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Language Techniques of Rosemary Dobson

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    Emphasis: special importance or stress on an idea. Italics: the use of a slanting font when we wish to emphasise an idea. Historical allusion a reference to something that has happened in history and is similar or happening again. Why do we tell stories? Look and think about the following question. Then answer them When do you tell stories? Why is the pub or a gathering a place to tell stories? Traveller’s Tale Where is the play set? What is the speaker describing?

    Why do you think the speaker uses such imagery? What do you think is the purpose of the poem? Ghost Town: New England Where is it set? It is in the north of NSW, we established this in class Tuesday. What kind of climate and landscape do you expect in his place? Why is it called rural? Stanzas of the poem Write a sentence next to each stanza describing what it is about. For the language techniques used, draw a table for the six stanzas and name and give an example of the techniques used.

    Techniques found: imagery, repetition, metaphor Ideas from the poem Discovery of new lands and landscapes does not always result in a sustained pattern of settlement Discovery is often a rediscovery of a past we need to engage with if we are to appreciate the impermanence of existence0 We need to take time to ‘see’ with the poet’s eye or that Of anyone who can ive us Insight into the social and cultural landscapes that frame our view of a national identity Rediscovery leads to new understandings of a world beyond ourself – an appreciation of what others experienced, the isolation and the community of the past.

    Cl Emotional relics of the past remind us that we are all subject to becoming artefacts that, once explored and evaluated, may present a continuance between the past and the present and the future sense of being and connection to a national landscape. D A state of being and not being – existence then none- the epiphany that all things are subject to transitional continuums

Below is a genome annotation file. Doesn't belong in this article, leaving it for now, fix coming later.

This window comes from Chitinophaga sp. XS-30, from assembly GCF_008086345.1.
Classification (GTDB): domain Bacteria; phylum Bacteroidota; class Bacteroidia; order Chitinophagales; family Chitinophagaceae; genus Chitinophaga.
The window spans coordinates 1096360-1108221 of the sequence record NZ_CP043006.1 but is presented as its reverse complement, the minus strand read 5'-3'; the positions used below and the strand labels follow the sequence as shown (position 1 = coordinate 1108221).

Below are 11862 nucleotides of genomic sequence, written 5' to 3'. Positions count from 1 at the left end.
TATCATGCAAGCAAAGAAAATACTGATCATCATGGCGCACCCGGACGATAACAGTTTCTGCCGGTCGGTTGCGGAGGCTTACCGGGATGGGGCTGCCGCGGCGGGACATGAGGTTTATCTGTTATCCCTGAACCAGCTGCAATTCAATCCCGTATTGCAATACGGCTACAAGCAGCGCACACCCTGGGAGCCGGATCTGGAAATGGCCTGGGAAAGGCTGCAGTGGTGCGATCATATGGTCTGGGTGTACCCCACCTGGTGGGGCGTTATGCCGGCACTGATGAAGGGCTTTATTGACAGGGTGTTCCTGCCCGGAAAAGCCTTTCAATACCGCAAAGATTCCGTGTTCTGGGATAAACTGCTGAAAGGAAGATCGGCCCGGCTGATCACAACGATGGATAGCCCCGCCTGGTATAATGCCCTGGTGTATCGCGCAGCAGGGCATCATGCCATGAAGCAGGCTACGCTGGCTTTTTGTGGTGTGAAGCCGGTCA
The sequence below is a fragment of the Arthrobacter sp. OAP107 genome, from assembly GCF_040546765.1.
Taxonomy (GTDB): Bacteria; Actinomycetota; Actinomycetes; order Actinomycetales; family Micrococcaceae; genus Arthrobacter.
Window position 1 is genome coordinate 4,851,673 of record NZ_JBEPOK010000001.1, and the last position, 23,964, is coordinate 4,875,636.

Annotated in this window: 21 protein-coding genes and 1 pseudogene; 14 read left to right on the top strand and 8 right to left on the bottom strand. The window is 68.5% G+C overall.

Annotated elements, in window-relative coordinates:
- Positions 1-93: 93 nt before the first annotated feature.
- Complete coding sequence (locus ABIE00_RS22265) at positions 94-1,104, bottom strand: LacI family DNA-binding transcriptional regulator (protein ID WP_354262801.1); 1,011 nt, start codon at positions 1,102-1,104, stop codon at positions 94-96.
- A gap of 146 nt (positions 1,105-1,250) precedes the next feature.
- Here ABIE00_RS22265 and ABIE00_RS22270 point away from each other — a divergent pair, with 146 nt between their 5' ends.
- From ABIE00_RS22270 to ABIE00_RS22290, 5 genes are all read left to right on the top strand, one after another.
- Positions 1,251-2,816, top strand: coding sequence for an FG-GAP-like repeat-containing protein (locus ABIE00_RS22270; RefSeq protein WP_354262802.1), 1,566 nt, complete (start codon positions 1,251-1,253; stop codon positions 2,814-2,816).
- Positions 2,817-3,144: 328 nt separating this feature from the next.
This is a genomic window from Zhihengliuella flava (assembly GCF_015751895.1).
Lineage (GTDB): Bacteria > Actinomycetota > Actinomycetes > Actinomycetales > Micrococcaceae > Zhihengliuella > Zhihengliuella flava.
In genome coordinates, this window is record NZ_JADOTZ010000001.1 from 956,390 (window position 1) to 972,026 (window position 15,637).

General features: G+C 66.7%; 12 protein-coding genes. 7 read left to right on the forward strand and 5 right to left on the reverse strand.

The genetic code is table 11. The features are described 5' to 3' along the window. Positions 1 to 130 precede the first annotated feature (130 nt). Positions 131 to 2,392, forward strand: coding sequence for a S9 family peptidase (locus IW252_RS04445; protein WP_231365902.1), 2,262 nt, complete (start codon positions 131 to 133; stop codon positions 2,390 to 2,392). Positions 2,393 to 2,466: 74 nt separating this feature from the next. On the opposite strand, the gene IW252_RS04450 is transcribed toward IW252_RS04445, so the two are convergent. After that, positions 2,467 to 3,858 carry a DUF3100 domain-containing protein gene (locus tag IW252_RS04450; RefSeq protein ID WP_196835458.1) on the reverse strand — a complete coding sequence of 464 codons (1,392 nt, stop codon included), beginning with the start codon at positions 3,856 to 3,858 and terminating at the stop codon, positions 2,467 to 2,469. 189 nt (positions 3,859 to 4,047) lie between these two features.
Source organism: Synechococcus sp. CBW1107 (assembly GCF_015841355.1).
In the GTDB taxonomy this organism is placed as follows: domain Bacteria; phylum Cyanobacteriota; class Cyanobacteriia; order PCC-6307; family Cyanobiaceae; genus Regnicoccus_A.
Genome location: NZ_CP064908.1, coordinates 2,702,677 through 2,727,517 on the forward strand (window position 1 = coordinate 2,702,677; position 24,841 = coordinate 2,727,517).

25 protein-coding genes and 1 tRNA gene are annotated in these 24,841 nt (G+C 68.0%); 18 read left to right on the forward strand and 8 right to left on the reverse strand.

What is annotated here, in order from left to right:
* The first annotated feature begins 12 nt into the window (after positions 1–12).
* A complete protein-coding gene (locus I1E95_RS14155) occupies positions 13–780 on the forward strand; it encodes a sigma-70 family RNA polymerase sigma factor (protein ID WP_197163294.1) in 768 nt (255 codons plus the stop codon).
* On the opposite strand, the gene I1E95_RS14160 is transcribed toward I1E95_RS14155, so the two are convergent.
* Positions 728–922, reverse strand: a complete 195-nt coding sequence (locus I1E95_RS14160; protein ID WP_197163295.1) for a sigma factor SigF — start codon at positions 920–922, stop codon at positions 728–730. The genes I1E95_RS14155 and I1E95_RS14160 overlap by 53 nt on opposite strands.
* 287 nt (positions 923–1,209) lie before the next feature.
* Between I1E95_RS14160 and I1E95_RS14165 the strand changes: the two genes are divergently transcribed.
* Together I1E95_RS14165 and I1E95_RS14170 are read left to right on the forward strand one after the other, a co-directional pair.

The Tiger Is about the process of writing, the troubled mind of a poet is like that of a caged tiger. Structure: a quatrain poem (4 lines per stanza with the rhyme scheme abcb) The first stanza describes the feeling of being caged, lack of freedom, having no voice and the urge to break free. Alliteration, metaphor is used. Stanza two explains how the poet is trapped by what is to be written on the page.

    The poem makes reference to the past when the writer was able to express themselves, however at this stage they are stuck. Stanza three describes the gaze of the poet, looking staring looking for the ight, the answer. The poet is hunting, watching, trying to seek the words. The last stanza invites the reader to discover the meaning and voice of the poet in the poem. Alliteration is used again but it changes from ‘black bars’ to ‘black-barred’. Captive is repeated twice.

    Discovery demands that we look beyond the literal act of reading, finding seeing and develop understanding that we demand to learn something from the experienceo Discovering the poet, writer or artist’s voice will enable us to be enriched by their passions, hurts, light, darkness, sorrows and frustrations as they convey he richness of human experience Discovery of words and images that will express the innermost notions of all things human which can be both frustrating and empowering confronting and provocative To fully appreciate the poet’s voice we need to discover our own voice or identityD We are reshaped and refined by the discoveries of othersC] If we wish to find insight into others we must first understand ourselvesC Poetry is a form of discovery; a powerful force that can expose and affirmCJ Constraints on poetic form and discovery- acceptability of form in the udience and critic’s world as a limitation of inventiveness As an allusion or homage to William Blake, references the notion of creativity and daring – taking the risk to write, to reference, to challenge, to adapt, to refine and to create anew – the antithesis of creativity Young Girl at a Window The title gives the idea of a young girl, before becoming a teenager, will now embark on life. The negativity, the complexity and the suffering that life may entail. The girl is on the threshold of mature life which brings with it the realisation that time is finite and humans are mortal. It marks the transition etween childhood to adulthood. Stanza one: What is happening in this stanza? What is the mood? Poetic techniques used? Stanza two: What is being referenced in the first line? What does the clock signify? Poetic techniques used? Stanza three: What is happening here? How is the mood different here?

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    Language Techniques of Rosemary Dobson

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    What is the conversation by Rosemary Dobson about?
    Discover how Dobson uses a childhood memory of meeting an old man to explore human connections. An old man and a child gaze out over the landscape. A morning mist has spread out over the hills. The two individuals never talk – they simply rely on gestures.
    What type of poem is The Three Fates?
    'The Three Fates' by Rosemary Dobson is a five stanza poem that is separated into sets of three lines, or tercets. Each of these stanzas is formatted similarly, in that (generally) the first line is the longest, and the third line the shortest.

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